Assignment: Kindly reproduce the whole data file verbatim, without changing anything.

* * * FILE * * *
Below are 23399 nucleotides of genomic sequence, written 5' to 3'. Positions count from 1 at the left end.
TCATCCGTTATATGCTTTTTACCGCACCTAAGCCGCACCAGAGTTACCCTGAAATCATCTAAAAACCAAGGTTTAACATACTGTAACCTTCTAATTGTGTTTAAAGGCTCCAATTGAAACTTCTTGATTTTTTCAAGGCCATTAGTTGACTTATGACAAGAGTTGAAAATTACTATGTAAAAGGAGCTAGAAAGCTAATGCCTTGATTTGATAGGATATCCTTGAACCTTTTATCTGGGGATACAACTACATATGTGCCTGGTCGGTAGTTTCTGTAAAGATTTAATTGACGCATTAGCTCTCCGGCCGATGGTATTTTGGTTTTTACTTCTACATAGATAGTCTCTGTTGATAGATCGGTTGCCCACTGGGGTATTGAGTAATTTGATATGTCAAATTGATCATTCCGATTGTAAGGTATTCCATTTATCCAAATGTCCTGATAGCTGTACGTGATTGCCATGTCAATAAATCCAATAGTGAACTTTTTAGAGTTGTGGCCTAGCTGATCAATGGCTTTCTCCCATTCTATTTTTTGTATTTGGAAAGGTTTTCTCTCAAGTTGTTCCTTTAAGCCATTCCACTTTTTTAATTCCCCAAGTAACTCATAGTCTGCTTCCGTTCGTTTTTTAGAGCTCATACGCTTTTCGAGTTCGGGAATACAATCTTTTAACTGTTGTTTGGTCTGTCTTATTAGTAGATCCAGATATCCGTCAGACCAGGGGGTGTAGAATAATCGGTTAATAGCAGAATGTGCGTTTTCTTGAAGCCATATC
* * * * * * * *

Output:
Below are 23399 nucleotides of genomic sequence, written 5' to 3'. Positions count from 1 at the left end.
TCATCCGTTATATGCTTTTTACCGCACCTAAGCCGCACCAGAGTTACCCTGAAATCATCTAAAAACCAAGGTTTAACATACTGTAACCTTCTAATTGTGTTTAAAGGCTCCAATTGAAACTTCTTGATTTTTTCAAGGCCATTAGTTGACTTATGACAAGAGTTGAAAATTACTATGTAAAAGGAGCTAGAAAGCTAATGCCTTGATTTGATAGGATATCCTTGAACCTTTTATCTGGGGATACAACTACATATGTGCCTGGTCGGTAGTTTCTGTAAAGATTTAATTGACGCATTAGCTCTCCGGCCGATGGTATTTTGGTTTTTACTTCTACATAGATAGTCTCTGTTGATAGATCGGTTGCCCACTGGGGTATTGAGTAATTTGATATGTCAAATTGATCATTCCGATTGTAAGGTATTCCATTTATCCAAATGTCCTGATAGCTGTACGTGATTGCCATGTCAATAAATCCAATAGTGAACTTTTTAGAGTTGTGGCCTAGCTGATCAATGGCTTTCTCCCATTCTATTTTTTGTATTTGGAAAGGTTTTCTCTCAAGTTGTTCCTTTAAGCCATTCCACTTTTTTAATTCCCCAAGTAACTCATAGTCTGCTTCCGTTCGTTTTTTAGAGCTCATACGCTTTTCGAGTTCGGGAATACAATCTTTTAACTGTTGTTTGGTCTGTCTTATTAGTAGATCCAGATATCCGTCAGACCAGGGGGTGTAGAATAATCGGTTAATAGCAGAATGTGCGTTTTCTTGAAGCCATATC